About 850 members attended the 2013 Annual Meeting, featuring three thought-provoking plenary sessions related to risk governance and ethics.
In keeping with the meeting theme of “Risk Analysis for Better Policies,” all three Annual Meeting plenary sessions dealt with important aspects of this topic. The opening plenary on Monday morning, December 9, looked at how risk analysis informs policy making.
Risk and Policy Making
At the Monday morning event, panelist Luis Cifuentes, Catholic University of Santiago City, talked about risk-related issues in Chile, a country characterized by very uneven income distribution. While many public health risks are addressed by a well-established Health ministry, Cifuentes said, transportation policy is primarily driven by the costs and value of travel rather than accident rates or pollution levels.
Sir Mark Walport, Chief Science Advisor to the UK government, described the challenge of allocating finite resources among prevention, mitigation, management and clean-up, stressing that regulations need to be based on hazards rather than risks and that a clear distinction must be made between the two. Walport noted that UK agencies have formed a partnership to work together on natural hazards, both to predict them and to manage them.
Anne Glover, Chief Science Advisor to the European Union (pictured at left), spoke last. She talked about the differences between actual risk and perceived risk, noting that politicians are especially attentive to public perceptions – as in the case of GMOs. Yet climate change is likely the region’s biggest risk. Glover also stressed the need to consider rewards alongside risks in making policy decisions.
In response to discussion comments, all three panelists agreed that it is difficult to provide scientific advice to policy makers for a wide variety of reasons. Robin Cantor from the Berkeley Research Group and Ortwin Renn, Stuttgart University, chaired the session, with discussion led by Ragnar Lofstedt, Kings College London, and SRA President George Gray.
Ethics and Decision Making
Then on Wednesday, December 11, a second morning plenary focused on ethics and decision making in the face of risk. Chaired by Renn (pictured below, at right), this panel also featured three presentations, the first by author Sheri Fink, New America Foundation, who has taken a close look at the response to Hurricane Katrina in a New Orleans hospital setting in her recent book Five Days at Memorial: Life and Death in a Storm-Ravaged Hospital. She talked about the stark ethical challenges involved, including allegations that health professionals had deliberately injected some patients with drugs to hasten their deaths.
Other speakers included Raina McIntyre and Joanne Travaglia, University of New South Wales, who focused on ethics in public health and the vulnerability of those without control. Some people do not have hospitals available to them – an example of what they term “structural vulnerability” – while others are the victims of “epistemic injustice,” cared for by staff who do not have the training or equipment to provide treatment to disabled, elderly or other vulnerable patients.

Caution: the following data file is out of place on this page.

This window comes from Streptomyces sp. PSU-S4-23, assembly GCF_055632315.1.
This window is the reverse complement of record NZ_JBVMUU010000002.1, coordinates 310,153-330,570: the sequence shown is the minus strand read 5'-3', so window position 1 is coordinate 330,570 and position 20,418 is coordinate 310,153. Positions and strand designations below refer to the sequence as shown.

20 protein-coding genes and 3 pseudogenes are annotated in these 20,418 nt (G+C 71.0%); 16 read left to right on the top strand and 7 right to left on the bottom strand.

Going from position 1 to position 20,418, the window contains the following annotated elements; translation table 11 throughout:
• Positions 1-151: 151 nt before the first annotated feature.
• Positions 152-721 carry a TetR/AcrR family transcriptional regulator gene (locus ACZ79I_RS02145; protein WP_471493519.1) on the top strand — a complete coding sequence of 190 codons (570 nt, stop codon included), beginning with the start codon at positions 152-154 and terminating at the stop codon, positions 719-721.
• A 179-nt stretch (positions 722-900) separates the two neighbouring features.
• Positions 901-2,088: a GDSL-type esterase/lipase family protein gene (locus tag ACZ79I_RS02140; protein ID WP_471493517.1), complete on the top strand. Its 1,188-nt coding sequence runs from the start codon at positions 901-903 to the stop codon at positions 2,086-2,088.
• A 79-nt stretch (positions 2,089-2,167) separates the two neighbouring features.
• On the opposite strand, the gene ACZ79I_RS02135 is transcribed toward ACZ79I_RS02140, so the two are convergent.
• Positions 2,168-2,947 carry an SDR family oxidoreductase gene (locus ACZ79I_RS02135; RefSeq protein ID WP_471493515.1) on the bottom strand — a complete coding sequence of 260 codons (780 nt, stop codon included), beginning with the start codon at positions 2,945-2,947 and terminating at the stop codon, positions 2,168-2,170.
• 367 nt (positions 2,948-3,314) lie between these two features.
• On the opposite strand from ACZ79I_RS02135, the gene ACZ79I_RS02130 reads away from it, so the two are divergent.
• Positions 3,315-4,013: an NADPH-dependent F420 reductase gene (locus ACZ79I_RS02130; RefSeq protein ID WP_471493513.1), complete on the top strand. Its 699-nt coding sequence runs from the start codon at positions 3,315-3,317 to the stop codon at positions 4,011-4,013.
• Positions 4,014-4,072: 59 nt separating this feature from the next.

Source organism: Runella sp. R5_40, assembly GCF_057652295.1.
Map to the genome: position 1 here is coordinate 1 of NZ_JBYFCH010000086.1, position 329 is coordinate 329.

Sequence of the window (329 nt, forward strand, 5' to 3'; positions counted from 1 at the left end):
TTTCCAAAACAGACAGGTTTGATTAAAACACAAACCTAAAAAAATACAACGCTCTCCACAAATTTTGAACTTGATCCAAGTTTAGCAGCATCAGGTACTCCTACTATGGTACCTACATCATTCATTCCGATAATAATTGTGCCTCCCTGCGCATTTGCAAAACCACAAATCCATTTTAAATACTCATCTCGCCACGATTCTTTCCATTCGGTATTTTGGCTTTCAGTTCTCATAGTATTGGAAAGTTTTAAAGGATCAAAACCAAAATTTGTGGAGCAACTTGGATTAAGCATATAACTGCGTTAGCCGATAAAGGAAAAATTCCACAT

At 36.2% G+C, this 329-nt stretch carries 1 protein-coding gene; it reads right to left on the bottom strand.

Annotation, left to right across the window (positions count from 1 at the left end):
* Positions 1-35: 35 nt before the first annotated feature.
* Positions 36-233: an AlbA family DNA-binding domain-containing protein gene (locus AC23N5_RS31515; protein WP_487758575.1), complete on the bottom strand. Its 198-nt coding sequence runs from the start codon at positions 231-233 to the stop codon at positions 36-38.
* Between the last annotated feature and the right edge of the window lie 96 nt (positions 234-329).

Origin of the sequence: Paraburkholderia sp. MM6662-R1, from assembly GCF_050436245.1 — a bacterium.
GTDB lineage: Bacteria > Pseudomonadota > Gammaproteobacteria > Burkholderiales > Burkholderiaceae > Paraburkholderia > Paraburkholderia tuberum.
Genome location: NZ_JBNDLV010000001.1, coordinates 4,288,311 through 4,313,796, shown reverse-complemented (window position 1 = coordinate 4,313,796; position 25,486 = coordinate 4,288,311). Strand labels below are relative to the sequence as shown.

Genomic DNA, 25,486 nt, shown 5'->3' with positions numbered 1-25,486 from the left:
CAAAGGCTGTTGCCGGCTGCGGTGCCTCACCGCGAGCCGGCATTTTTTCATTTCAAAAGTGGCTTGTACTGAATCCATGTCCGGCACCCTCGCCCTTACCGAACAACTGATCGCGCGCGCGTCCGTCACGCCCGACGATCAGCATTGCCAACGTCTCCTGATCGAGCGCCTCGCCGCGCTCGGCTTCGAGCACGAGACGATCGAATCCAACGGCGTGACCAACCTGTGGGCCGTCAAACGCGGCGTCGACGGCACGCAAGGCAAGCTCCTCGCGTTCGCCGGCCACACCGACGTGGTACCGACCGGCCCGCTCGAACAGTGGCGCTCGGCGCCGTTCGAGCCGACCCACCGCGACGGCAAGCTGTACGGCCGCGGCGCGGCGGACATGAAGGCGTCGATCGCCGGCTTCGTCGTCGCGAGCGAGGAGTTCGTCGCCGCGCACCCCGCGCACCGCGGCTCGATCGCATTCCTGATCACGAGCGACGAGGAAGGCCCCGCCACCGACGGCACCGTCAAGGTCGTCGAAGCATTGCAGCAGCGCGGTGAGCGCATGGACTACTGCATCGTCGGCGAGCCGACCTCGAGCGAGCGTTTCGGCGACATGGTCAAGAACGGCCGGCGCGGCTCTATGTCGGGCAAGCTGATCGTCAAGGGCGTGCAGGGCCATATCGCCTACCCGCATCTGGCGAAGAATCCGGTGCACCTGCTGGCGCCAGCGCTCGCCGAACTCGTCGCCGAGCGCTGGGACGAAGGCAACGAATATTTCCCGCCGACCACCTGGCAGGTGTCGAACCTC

Finishing out the session, Andreas Klinke, University of Newfoundland, discussed the pros and cons of applying the Athenian ideal of direct democracy to risk governance and policy. Broad participation in deliberation lends legitimacy to outcomes, but deliberation by everyone is “implausible,” Klinke argued. Policy development might benefit by combining three approaches: the involvement of epistemic institutions, stakeholder group deliberation, and general public participation following one of several available models.
Sally Kane, University of New South Wales, offered comments in the form of “Questions for the Risk Community.”
Risk and Development
Later that same day, plenary luncheon speaker Norman Loayza (photo in upper right) from The World Bank, Director of the World Development Report 2014, spoke on “Risk and Opportunity: Managing Risk for Development.” Loayza gave several examples of how the World Development Report series has had substantial impact, from reducing the fatalities due to cyclones in Bangladesh to increasing resilience in the face of international financial crises around the globe.
One example stressed the importance of an economic innovation orientation: In the case of farmers in India, rainfall insurance offered the chance to grow higher-priced but more delicate crops requiring more investment.
Many people around the globe are subject to multiple risks – employment, disease and financial risks, for example. Many of the most vulnerable live on only a few dollars a day. Risk management should seek to increase both prosperity and resilience, in Loayza’s view. Effective risk management should also stress proactivity, cost-effectiveness and prevention.
Loayza recommends a “holistic” approach involving shared responsibility and action from the household level up to the international level. Complex issues like climate change call for action from a “coalition of the willing,” representing an incremental approach to moving forward despite the inability to form an all-encompassing consensus.
In his closing remarks, Loayza recommended five principles related to risk governance: (1) do not generate uncertainty or unnecessary risk; (2) offer the right incentives; (3) take a long-run perspective; (4) promote flexibility within clear, transparent roles; and (5) protect the vulnerable, encouraging self-reliance and fiscal sustainability.
For the World Development Report 2014, click here: www.worldbank.org/wdr2014. While primarily targeted at experts, this site includes educational tools and material aimed at more popular audiences.
Susanna Priest, SRA News Editor, with contributions by Sharon Friedman, Lehigh (pictures contributed by Sharon Friedman and David Drupa)